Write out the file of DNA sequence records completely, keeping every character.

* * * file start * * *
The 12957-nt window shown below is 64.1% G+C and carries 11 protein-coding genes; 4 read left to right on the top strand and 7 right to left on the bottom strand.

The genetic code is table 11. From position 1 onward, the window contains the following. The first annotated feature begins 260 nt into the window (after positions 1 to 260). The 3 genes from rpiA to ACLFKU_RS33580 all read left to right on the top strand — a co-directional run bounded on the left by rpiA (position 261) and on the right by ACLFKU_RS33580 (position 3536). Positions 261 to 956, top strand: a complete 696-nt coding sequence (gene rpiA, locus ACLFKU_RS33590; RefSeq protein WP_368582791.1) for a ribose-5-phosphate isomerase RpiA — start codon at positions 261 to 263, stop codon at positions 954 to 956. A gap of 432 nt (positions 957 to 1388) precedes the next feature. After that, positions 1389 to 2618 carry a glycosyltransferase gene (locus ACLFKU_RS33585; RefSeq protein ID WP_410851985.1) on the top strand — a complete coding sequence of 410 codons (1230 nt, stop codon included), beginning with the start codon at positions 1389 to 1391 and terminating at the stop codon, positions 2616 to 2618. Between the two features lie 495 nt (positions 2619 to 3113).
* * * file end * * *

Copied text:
The 12957-nt window shown below is 64.1% G+C and carries 11 protein-coding genes; 4 read left to right on the top strand and 7 right to left on the bottom strand.

The genetic code is table 11. From position 1 onward, the window contains the following. The first annotated feature begins 260 nt into the window (after positions 1 to 260). The 3 genes from rpiA to ACLFKU_RS33580 all read left to right on the top strand — a co-directional run bounded on the left by rpiA (position 261) and on the right by ACLFKU_RS33580 (position 3536). Positions 261 to 956, top strand: a complete 696-nt coding sequence (gene rpiA, locus ACLFKU_RS33590; RefSeq protein WP_368582791.1) for a ribose-5-phosphate isomerase RpiA — start codon at positions 261 to 263, stop codon at positions 954 to 956. A gap of 432 nt (positions 957 to 1388) precedes the next feature. After that, positions 1389 to 2618 carry a glycosyltransferase gene (locus ACLFKU_RS33585; RefSeq protein ID WP_410851985.1) on the top strand — a complete coding sequence of 410 codons (1230 nt, stop codon included), beginning with the start codon at positions 1389 to 1391 and terminating at the stop codon, positions 2616 to 2618. Between the two features lie 495 nt (positions 2619 to 3113).